The number of confirmed coronavirus cases in Wyoming rose by 17 on Friday, an increase bolstered by a spike of cases in Fremont County after several days of relatively stable growth statewide.
Health officials have now confirmed 349 cases in Wyoming. Thirteen new cases were reported in Fremont County. Officials said clinics there and on the Wind River Reservation have increased testing and contact tracing connected to people who were known to have tested positive for COVID-19.
There were “several folks in our transient population within this increase, and temporary shelters are being put together this morning until a permanent solution has been identified,” Fremont County Incident Management Team spokesman Mike Jones said in an email Friday.
A Wyoming Health Department spokeswoman said the majority of Fremont County’s new cases are linked and that they come from a group known to congregate in public areas.
Meanwhile, two new cases were confirmed in Laramie County and one each in Teton and Crook counties.
The spike comes a day after Gov. Mark Gordon indicated that Dr. Alexia Harrist, the state’s health officer, was preparing to unveil modified health orders to begin returning parts of the state to something resembling normalcy. Both he and Harrist stressed that any relaxed order can be made more stringent based on each county’s needs.
Both officials also stressed that the modified orders would be rolled out slowly and would be monitored to see if cases spiked alongside the easing.
Four of the state’s seven deaths have been Fremont County residents; three of those were from the same family. The other three deaths are residents of Teton, Johnson and Laramie counties.
Thirty-two new confirmed coronavirus recoveries were also announced, alongside 10 probable recoveries — the largest single-day increase in confirmed recoveries.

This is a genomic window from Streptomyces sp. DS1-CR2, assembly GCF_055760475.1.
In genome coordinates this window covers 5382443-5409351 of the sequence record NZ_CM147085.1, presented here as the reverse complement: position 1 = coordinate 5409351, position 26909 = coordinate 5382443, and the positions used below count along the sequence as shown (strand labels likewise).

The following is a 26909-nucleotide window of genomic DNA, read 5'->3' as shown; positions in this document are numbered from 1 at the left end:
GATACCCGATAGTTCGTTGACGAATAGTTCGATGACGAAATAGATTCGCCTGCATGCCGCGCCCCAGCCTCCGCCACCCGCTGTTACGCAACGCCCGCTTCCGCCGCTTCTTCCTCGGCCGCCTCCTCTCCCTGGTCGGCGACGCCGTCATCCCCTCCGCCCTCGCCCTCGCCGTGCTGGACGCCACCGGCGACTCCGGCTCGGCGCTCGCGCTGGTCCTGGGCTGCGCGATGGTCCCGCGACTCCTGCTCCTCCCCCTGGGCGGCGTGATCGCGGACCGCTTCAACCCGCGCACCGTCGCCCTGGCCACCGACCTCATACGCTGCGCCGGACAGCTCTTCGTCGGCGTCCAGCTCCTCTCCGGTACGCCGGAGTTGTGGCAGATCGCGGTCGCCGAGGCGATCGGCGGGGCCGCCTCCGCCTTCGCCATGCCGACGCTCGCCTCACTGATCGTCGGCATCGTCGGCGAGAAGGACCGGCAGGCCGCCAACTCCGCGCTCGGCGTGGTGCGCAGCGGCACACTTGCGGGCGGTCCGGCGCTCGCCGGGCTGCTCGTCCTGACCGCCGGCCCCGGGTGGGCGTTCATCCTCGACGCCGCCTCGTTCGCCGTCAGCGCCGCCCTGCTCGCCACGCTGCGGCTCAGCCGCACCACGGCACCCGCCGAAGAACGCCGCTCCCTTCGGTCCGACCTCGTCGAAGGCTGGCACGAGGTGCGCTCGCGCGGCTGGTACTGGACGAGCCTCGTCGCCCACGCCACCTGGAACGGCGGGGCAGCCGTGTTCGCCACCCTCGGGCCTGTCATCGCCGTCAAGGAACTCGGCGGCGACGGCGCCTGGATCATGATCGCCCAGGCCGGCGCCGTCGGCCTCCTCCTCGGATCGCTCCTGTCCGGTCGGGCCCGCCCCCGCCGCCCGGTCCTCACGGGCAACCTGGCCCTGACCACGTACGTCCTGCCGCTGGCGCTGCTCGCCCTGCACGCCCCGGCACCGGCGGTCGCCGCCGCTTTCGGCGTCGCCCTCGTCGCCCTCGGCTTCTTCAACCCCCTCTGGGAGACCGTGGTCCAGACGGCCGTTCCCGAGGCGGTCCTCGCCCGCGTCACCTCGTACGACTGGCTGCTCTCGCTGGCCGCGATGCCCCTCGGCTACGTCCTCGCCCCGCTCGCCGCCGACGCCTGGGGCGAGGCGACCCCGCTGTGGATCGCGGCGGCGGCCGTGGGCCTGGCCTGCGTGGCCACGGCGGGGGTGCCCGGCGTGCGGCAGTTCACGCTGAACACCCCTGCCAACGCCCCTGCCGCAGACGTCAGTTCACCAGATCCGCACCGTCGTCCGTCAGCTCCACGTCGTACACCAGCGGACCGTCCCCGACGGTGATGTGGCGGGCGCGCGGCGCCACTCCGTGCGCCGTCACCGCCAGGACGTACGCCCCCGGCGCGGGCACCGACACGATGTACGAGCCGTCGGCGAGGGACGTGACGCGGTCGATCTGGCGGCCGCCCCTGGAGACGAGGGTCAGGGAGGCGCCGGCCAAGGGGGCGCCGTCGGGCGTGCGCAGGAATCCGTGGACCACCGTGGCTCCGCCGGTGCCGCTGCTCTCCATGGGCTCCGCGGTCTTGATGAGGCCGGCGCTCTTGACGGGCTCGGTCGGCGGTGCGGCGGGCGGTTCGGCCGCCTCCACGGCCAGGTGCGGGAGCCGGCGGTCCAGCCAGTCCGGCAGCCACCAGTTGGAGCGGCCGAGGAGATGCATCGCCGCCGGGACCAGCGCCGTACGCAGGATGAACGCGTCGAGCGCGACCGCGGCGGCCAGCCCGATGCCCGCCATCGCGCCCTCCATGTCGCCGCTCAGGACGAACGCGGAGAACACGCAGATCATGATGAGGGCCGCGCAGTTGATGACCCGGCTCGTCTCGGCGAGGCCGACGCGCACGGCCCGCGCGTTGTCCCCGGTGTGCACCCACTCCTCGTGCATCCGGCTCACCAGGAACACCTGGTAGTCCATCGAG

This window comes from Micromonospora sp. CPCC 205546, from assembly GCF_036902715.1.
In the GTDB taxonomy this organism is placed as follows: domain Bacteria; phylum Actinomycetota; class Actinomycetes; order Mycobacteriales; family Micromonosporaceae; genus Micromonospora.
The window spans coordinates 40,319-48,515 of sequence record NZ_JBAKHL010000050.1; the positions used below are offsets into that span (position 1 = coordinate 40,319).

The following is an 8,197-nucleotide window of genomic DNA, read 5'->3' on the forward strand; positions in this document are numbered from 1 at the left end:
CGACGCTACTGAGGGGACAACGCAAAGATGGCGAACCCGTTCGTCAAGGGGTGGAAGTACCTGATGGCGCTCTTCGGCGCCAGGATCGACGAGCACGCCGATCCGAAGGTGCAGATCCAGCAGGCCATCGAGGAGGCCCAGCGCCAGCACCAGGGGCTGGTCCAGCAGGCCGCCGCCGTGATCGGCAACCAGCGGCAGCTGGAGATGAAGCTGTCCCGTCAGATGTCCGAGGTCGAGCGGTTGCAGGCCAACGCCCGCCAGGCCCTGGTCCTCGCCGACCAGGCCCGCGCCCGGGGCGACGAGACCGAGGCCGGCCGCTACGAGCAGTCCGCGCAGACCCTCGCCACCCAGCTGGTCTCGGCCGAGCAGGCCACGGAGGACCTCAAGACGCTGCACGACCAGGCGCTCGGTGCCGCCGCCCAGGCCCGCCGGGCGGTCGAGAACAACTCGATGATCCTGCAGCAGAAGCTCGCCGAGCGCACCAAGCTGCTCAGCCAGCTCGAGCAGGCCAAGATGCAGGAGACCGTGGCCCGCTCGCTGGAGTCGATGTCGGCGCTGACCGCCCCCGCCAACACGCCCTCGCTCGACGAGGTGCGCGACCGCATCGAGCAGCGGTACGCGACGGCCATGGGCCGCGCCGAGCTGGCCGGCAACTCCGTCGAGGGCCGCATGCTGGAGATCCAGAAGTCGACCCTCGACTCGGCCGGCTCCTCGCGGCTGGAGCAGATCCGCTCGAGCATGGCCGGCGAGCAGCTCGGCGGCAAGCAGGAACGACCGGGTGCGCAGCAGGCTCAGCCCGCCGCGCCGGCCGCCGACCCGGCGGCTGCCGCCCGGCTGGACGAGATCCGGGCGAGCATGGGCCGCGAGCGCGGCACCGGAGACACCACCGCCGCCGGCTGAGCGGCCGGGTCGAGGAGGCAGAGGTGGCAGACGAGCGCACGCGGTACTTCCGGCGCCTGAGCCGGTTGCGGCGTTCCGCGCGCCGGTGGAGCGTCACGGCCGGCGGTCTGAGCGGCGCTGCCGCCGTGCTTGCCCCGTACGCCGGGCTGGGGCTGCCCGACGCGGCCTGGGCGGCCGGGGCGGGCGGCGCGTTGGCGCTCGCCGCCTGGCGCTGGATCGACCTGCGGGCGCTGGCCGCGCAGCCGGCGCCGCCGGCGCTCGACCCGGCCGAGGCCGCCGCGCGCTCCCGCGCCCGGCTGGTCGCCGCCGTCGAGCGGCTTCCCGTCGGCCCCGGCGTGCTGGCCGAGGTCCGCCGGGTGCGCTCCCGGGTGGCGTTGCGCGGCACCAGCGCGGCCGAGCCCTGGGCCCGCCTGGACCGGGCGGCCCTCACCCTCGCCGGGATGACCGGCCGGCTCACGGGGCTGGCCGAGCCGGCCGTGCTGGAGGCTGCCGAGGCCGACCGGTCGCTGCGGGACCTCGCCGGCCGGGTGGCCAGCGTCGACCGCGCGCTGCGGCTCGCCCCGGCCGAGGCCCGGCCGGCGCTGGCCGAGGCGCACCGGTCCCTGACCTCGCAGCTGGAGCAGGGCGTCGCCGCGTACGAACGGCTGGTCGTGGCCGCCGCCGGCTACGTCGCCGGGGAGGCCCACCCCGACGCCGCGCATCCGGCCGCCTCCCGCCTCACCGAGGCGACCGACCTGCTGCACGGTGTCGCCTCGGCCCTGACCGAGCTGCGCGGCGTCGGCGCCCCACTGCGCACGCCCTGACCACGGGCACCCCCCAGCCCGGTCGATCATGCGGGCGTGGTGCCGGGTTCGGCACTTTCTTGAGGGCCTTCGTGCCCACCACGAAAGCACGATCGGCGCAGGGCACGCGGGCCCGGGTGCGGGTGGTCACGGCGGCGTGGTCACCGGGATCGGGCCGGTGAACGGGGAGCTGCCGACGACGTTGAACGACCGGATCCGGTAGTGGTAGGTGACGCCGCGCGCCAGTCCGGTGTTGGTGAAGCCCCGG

A patient is considered fully recovered “when there is resolution of fever without the use of fever-reducing medications and there is improvement in respiratory symptoms (e.g. cough, shortness of breath) for 72 hours AND at least 7 days have passed since symptoms first appeared,” according to the Wyoming Department of Health.
Another three new probable cases were also reported Friday. Probable cases are defined by officials as close contacts of lab-confirmed cases with symptoms consistent with COVID-19, the disease caused by the novel coronavirus.
There are now 473 cases — 349 confirmed and 124 probable — and 321 recoveries — 235 confirmed and 86 probable — recorded in the state.
The percentage of known coronavirus patients in Wyoming who have fully recovered continues to grow. For the first time, more than two-thirds of confirmed patients have recovered, a percentage that grows to nearly 68 percent when factoring in probable figures.
Still, officials caution that the reported disease numbers are low, even with the addition of probable cases. Natrona County Health Officer Dr. Mark Dowell said the decreased rate of new cases is “falsely low.”
On April 2, the Wyoming Department of Health began restricting testing to six priority categories; potential patients who don’t fall in one of those categories now must be tested by private laboratories. However, the department announced Thursday that it would be able to resume testing patients outside of those six categories, although priority patients’ samples will remain at the front of the line.